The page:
9 ways Michigan invested in public schools in 2023

9 ways Michigan invested in public schools in 2023

State Sens. Dayna Polehanki and Darrin Camilleri, and state Reps. Regina Weiss and Matt Koleszar are former teachers who serve in leadership roles in the Michigan Legislature.

By Kyle Kaminski

December 20, 2023

What happens when voters elect former teachers to take charge of state government? In Michigan, it has translated to record-breaking investments in students and public schools.

MICHIGAN—More than 1.4 million students are enrolled in public schools across Michigan.

And the quality of their education relies heavily on a budget that must be approved every year by politicians. Despite overseeing policy and spending for thousands of schools, Michigan’s halls of power aren’t usually filled with former teachers with practical classroom experience.

In 2018, state Sen. Dayna Polehanki (D-Livonia) was reportedly the only K-12 educator serving on the state Senate Education Committee—the most critical legislative body in Michigan for determining statewide education policy and spending. Before then, it had been at least a decade since a former teacher served on the committee, she told Chalkbeat Detroit.

The tide turned this year.

Record-breaking turnout in last year’s election led to Democrats taking charge of both chambers of the Legislature for the first time in decades, with nearly a dozen ex-teachers serving in the legislature this year. Polehanki was put in charge of the Senate Education Committee, and three other former educators took the reins of three other legislative committees that each carry broad authority over what Michigan kids learn, how they are taught, and how their schools are funded.

How did it pan out?

Here’s a breakdown of nine headlines you may have missed over the last year:

1.) School funding is at an all-time high.

The latest state budget was far different from business as usual in Lansing.

This year, Michigan lawmakers approved a $24 billion budget that centered largely on investments in public education, marking the first opportunity in decades that Democrats have had to craft a spending plan that reflects their legislative priorities for the state’s schools.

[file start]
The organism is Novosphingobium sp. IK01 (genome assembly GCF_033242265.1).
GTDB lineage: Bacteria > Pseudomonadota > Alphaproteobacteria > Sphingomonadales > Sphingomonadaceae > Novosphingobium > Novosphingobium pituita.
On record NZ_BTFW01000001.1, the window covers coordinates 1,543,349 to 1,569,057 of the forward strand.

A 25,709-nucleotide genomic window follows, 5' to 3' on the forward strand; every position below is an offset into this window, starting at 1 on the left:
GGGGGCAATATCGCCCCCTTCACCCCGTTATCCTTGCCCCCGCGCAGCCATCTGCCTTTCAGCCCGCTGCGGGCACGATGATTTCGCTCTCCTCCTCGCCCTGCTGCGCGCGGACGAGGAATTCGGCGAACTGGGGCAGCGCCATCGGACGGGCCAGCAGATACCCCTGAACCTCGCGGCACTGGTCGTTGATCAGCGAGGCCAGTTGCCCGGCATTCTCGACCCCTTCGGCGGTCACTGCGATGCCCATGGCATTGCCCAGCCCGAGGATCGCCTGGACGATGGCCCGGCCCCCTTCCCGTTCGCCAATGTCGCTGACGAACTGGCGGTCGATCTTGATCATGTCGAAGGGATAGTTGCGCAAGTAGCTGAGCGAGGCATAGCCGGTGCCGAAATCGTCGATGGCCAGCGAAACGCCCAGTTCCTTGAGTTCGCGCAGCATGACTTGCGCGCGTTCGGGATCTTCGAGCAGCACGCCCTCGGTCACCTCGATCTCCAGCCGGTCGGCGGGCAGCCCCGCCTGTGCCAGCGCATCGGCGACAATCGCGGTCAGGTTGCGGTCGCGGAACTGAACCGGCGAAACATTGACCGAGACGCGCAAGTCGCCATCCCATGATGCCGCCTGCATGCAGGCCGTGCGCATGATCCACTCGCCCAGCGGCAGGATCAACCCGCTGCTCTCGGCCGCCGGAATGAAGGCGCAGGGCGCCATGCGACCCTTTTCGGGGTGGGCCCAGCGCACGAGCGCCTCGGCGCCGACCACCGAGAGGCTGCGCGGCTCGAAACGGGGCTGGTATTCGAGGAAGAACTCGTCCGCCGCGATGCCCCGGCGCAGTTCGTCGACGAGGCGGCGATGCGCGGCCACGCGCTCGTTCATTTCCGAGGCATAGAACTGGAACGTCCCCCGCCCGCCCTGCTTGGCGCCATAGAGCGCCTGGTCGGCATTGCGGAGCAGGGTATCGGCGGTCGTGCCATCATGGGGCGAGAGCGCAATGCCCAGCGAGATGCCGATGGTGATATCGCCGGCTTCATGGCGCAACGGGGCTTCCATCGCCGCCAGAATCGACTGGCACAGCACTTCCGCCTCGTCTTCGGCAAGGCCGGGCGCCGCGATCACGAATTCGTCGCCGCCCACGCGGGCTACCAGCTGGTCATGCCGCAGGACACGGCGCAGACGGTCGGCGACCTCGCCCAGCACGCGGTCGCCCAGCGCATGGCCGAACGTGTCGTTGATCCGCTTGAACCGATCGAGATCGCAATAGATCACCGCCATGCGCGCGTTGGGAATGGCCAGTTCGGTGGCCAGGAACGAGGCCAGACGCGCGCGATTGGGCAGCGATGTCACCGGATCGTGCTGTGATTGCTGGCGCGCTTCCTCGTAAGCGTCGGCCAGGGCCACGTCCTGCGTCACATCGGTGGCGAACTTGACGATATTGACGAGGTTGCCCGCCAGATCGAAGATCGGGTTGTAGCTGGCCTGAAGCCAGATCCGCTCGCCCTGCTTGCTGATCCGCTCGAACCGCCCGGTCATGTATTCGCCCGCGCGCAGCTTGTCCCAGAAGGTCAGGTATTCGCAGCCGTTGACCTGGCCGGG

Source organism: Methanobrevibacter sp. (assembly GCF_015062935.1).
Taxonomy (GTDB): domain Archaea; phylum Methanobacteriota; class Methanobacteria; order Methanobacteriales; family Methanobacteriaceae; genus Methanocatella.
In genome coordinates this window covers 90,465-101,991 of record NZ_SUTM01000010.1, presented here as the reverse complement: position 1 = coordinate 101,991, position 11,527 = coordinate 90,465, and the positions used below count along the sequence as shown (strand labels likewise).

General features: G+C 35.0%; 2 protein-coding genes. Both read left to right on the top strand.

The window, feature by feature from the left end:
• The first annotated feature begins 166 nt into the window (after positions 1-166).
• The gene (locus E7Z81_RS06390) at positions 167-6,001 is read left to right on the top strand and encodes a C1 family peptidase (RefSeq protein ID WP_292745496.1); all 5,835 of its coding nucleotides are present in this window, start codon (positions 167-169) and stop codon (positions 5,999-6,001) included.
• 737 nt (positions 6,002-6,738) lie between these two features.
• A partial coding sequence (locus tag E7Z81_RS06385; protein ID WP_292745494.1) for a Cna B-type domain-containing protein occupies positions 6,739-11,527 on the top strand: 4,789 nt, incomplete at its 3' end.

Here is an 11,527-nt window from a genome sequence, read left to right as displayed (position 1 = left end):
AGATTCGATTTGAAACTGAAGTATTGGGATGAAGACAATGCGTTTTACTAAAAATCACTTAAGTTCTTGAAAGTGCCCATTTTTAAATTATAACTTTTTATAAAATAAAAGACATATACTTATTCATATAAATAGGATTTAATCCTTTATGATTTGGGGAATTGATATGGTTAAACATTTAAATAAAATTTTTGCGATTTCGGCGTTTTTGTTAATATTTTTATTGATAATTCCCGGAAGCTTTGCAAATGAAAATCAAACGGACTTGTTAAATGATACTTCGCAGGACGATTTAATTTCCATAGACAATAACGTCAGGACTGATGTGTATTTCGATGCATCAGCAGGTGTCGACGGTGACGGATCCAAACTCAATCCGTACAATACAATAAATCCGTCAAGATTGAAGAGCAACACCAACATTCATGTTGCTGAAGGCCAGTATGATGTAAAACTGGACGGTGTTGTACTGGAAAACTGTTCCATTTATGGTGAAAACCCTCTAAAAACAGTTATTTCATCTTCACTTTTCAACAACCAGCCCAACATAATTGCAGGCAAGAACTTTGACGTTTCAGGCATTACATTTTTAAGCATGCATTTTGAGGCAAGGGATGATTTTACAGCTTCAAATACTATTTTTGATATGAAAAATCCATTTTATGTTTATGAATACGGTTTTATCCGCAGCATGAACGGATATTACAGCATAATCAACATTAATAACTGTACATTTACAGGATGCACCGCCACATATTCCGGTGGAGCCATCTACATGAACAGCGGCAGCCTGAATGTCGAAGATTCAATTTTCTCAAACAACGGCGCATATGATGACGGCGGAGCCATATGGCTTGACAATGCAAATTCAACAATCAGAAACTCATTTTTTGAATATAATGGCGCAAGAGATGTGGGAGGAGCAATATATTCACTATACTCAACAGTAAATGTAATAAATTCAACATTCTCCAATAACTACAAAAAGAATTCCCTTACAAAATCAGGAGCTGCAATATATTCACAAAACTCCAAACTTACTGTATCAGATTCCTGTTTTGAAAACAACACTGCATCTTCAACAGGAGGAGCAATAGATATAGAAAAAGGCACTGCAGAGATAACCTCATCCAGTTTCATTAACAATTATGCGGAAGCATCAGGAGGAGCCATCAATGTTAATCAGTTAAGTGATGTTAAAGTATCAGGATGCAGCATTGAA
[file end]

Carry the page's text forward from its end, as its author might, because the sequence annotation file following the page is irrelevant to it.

Michigan’s public schools receive their state funding, in part, based on the number of students in their classrooms. This year’s budget boosted that funding to its highest point in state history: $9,608 per student. That’s an extra $458 (or 5%) per student compared to last year’s budget.

All told, per-pupil funding has climbed 22% since Gov. Gretchen Whitmer took office in 2019.

2.) Students are making up for lost time.

It’s no secret: The pandemic took a toll on Michigan’s students. Reports show that educational performance in the state has fallen steadily over the past decade—including in key areas like reading and math. But the latest state budget included hundreds of millions of dollars to help.

The annual budget featured a $205 million increase in funding for academically at-risk and economically disadvantaged students, bringing that funding to an all-time-high of $952 million.

Another $150 million was allocated for personal tutoring and additional academic support through the MI Kids Back on Track program, which Whitmer said will help Michigan schools in doubling down on helping students who have fallen behind on their coursework in recent years.

The budget also includes $26 million to expand existing payments for literacy grants and coaches statewide, as well as another $25 million to support new math intervention programs.

3.) Students aren’t going hungry.

It’s hard to learn on an empty stomach. This year, Michigan lawmakers recognized that with a budget that included $160 million to provide all 1.4 million Michigan students with free breakfast and lunch. It’s a move estimated to save the average Michigan family over $850 every year.

Statistics show that more than 70 million free school breakfasts were served to Michigan students in 2022. Expanding the state assistance program to include all students—regardless of their income—was designed to address the strain on families caused by rising food prices.

For parents who usually prepare breakfast in the morning, it also saves time. 

Research also shows kids who eat breakfast before school are more likely to do better in reading and math, score higher on assessments, have increased memory and concentration, and maintain a healthier weight, according to a statement from Whitmer’s office.

4.) Free preschool offerings are expanding. 

This year’s budget included $255 million to hire teachers and create free preschool offerings for more 4-year-olds in Michigan—a plan first unveiled by Whitmer in January that will help “parents, especially moms, go back to work,” she said. 

State officials estimate that up to 5,600 children will gain access to free preschool next year, saving families about $10,000 annually.

5.) Michigan stopped an ‘arbitrary and punitive’ grading practice. 

In March, Whitmer signed a bill to repeal a controversial state law which for years has punished Michigan students who fall behind more than one grade level in reading and writing by forcing them to repeat the third grade. Public education advocates have said the requirements did more harm than good, and lawmakers have characterized the old law as “arbitrary and punitive.”